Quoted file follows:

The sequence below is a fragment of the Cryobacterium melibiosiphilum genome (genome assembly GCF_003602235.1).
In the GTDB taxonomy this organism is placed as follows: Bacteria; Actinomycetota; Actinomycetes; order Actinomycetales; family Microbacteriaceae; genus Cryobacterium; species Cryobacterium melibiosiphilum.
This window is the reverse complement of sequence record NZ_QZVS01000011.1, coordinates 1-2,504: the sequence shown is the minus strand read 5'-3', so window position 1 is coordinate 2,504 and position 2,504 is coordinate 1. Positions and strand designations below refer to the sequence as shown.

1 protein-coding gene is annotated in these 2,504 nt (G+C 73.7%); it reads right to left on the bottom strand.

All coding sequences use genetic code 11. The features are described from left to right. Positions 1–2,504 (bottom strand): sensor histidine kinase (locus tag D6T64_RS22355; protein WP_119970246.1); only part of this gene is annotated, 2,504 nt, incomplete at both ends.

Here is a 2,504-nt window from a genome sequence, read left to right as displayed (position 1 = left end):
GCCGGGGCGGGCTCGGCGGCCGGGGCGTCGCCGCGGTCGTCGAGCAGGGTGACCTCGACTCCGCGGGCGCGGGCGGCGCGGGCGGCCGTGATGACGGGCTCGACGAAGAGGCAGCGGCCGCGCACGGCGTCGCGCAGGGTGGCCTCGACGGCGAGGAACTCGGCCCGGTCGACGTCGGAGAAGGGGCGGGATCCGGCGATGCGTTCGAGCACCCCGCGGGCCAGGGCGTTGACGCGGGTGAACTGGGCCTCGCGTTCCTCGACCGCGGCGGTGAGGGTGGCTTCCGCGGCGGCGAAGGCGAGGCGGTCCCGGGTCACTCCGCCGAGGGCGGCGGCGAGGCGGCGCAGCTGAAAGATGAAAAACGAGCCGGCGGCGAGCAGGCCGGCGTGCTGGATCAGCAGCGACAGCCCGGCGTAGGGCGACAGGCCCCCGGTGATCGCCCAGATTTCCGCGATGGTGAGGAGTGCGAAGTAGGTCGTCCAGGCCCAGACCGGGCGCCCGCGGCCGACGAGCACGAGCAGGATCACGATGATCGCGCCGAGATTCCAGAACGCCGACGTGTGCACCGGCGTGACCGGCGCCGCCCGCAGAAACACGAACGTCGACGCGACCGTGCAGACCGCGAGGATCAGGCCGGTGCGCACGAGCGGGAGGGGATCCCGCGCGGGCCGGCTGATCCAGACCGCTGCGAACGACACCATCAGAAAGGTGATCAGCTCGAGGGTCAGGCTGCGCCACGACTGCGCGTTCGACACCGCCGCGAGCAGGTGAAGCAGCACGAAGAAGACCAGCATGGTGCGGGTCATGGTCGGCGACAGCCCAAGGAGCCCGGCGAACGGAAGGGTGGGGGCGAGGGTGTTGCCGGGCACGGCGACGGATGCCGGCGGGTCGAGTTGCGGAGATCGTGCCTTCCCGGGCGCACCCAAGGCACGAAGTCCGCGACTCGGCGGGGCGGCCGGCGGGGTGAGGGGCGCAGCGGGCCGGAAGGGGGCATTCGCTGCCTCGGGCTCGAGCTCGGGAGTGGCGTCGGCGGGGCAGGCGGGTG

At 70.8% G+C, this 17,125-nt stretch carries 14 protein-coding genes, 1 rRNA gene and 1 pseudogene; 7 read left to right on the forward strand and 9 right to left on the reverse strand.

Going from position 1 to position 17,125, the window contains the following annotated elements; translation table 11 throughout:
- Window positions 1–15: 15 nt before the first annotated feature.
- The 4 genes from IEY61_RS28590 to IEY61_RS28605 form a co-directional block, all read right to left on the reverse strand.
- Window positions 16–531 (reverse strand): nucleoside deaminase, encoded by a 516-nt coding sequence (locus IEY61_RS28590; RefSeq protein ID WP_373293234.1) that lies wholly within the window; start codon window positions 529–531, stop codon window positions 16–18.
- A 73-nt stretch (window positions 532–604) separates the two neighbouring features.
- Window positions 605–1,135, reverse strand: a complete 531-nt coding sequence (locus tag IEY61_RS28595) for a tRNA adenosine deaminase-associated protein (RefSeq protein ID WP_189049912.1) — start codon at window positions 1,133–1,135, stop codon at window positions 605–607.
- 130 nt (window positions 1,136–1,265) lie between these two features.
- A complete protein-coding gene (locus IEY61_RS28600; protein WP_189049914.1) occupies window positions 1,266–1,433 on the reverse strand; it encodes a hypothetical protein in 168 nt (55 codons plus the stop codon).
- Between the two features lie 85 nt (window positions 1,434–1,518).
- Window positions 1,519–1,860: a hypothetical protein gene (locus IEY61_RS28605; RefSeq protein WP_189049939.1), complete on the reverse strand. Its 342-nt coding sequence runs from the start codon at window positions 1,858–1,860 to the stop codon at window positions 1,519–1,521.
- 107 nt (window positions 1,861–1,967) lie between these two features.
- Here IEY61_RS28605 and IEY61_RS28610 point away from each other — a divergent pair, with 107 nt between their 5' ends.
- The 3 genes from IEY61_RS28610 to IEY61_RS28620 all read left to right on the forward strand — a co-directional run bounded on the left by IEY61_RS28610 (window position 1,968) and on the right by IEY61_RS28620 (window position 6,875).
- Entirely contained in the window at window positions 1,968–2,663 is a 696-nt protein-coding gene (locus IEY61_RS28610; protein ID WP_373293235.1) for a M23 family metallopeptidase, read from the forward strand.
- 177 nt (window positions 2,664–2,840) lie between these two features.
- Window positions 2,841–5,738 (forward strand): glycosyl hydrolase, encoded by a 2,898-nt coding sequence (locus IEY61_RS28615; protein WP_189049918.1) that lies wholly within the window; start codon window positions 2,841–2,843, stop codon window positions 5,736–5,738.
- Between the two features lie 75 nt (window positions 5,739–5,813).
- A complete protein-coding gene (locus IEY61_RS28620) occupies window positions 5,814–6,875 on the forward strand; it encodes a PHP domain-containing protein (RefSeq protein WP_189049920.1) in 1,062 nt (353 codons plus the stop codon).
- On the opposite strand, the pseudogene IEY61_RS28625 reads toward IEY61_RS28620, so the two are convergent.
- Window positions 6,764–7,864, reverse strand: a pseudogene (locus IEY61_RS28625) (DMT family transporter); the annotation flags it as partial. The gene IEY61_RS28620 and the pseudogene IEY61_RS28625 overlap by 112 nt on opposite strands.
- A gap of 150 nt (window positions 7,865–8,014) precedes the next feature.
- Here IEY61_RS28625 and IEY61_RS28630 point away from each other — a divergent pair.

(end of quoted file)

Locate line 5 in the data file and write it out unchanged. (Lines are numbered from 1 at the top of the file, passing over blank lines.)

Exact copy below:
All coding sequences use genetic code 11. The features are described from left to right. Positions 1–2,504 (bottom strand): sensor histidine kinase (locus tag D6T64_RS22355; protein WP_119970246.1); only part of this gene is annotated, 2,504 nt, incomplete at both ends.